[env-trinity] New York Times October 1, 2009 Klamath Dams

Byron Leydecker bwl3 at comcast.net
Thu Oct 1 09:51:30 PDT 2009


 

Plan Outlines Removal of Four Dams on Klamath River 

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By JESSE McKINLEY
<http://topics.nytimes.com/top/reference/timestopics/people/m/jesse_mckinley
/index.html?inline=nyt-per> 

SAN FRANCISCO - A draft plan to remove four aging dams along the Klamath
River in Oregon and California was released Wednesday, a long-awaited step
toward ending a protracted dispute over the waterway.

 
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Jeff Barnard/Associated Press

Iron Gate Dam near Hornbrook, Calif., is one of four that would be removed
from the Klamath River. The dams are used to generate electricity but have
been the subject of a protracted dispute. 

The Klamath dams, built from 1918 to 1961 along an upstream stretch of the
river, are owned by PacifiCorp, which uses them to generate electricity. But
they have angered Indian tribes along the river, as well as fishermen and
environmentalists, who blamed them for a decline in
<http://topics.nytimes.com/top/reference/timestopics/subjects/s/salmon/index
.html?inline=nyt-classifier> salmon populations and subsequent economic
hardships.

Last year, federal and other officials announced a nonbinding agreement to
remove the dams, and Wednesday's draft plan added a specific, nuts-and-bolts
dimension to that agreement. In releasing the draft plan, Interior Secretary
<http://topics.nytimes.com/top/reference/timestopics/people/s/ken_salazar/in
dex.html?inline=nyt-per> Ken Salazar called the Klamath "one of the most
challenging water issues of our time." 

Competing interests have long debated how to manage the Klamath, a river
whose salmon populations once rivaled any in the world. Environmentalists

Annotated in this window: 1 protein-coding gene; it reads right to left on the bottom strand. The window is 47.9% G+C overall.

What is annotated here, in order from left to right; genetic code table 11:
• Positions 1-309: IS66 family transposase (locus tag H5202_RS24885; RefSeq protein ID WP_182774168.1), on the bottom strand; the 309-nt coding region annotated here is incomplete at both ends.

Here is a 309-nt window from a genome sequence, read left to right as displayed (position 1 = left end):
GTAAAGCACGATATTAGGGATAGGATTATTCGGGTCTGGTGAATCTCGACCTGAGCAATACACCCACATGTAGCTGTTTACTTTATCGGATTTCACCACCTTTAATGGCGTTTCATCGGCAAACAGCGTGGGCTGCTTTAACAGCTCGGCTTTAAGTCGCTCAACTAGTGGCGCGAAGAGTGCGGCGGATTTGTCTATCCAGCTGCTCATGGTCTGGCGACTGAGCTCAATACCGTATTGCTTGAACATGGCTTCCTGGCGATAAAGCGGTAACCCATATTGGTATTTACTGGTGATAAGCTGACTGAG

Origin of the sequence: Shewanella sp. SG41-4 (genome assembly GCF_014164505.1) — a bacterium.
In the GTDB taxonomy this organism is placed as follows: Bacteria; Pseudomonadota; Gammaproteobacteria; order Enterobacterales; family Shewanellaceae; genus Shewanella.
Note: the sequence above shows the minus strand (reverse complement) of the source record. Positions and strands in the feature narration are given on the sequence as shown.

argue that the fish populations have declined because of the dams preventing
upstream spawning, while farmers have pleaded for more water for irrigation
and others for more electric power. 

The federal government has often played the unhappy role of referee. In
2002, environmentalists asserted that a significant die-off of fish had
resulted from a diversion of water to farmers that was ordered by the
<http://topics.nytimes.com/top/reference/timestopics/organizations/i/interio
r_department/index.html?inline=nyt-org> Interior Department. Four years
later, fishermen complained when low levels of salmon in the river led to
government restrictions on commercial fishing. 

The draft plan, which was developed by representatives from about two dozen
federal, state and tribal agencies, environmental groups and irrigators in
discussions with officials from PacifiCorp, will go to stakeholders and the
public for review. 

Kirk Miller, the deputy secretary and chief counsel of California Natural
Resources Agency, which represented the state in negotiations, said he hoped
for approval by year's end.

Under the agreement, the Interior Department would study the cost and
environmental impact of removing the dams, including the effect on fish
populations and downstream river conditions, to help Mr. Salazar make what
he called "a full informed decision." In a nod to PacifiCorp, the company
would continue to operate the dams until their removal and would not be
liable for any effects of the demolition. 

Greg Abel, the company's chief executive, said in a statement that "this is
a balanced and reasonable outcome that best protects the interests of our
customers," as well as "helping to peacefully resolve numerous conflicts in
the Klamath basin." 

About $200 million of the estimated $450 million cost of removing the dams
would be covered by a small surcharge on PacifiCorp's customers, most of
whom reside in Oregon. The rest of the money would come from the company's
customers in California and the sale of bonds there. 

The federal government would be required to prepare timetables for the dams'
removal and plans to reduce cost overruns and dispose of sediment and
debris. 

"The agreement calls on each of us to do our part," said Gov. Theodore R.
Kulongoski of Oregon, where lawmakers have approved the PacifiCorp
surcharge.

Mr. Salazar has until March 2012 to decide whether to go forward with the
plan. If approved, removal of the dams would begin in 2020.

"We haven't seen salmon in our country for 90 years," said Jeff Mitchell, a
council member for the Klamath Tribes of Oregon. "This agreement represents
our best chance of finally bringing the salmon home." 

 

 

Byron Leydecker, JcT

Chair, Friends of Trinity River

PO Box 2327

Mill Valley, CA 94942-2327

415 383 4810 land

415 519 4810 cell

 <mailto:bwl3 at comcast.net> bwl3 at comcast.net

 <mailto:bleydecker at stanfordalumni.org> bleydecker at stanfordalumni.org
(secondary)

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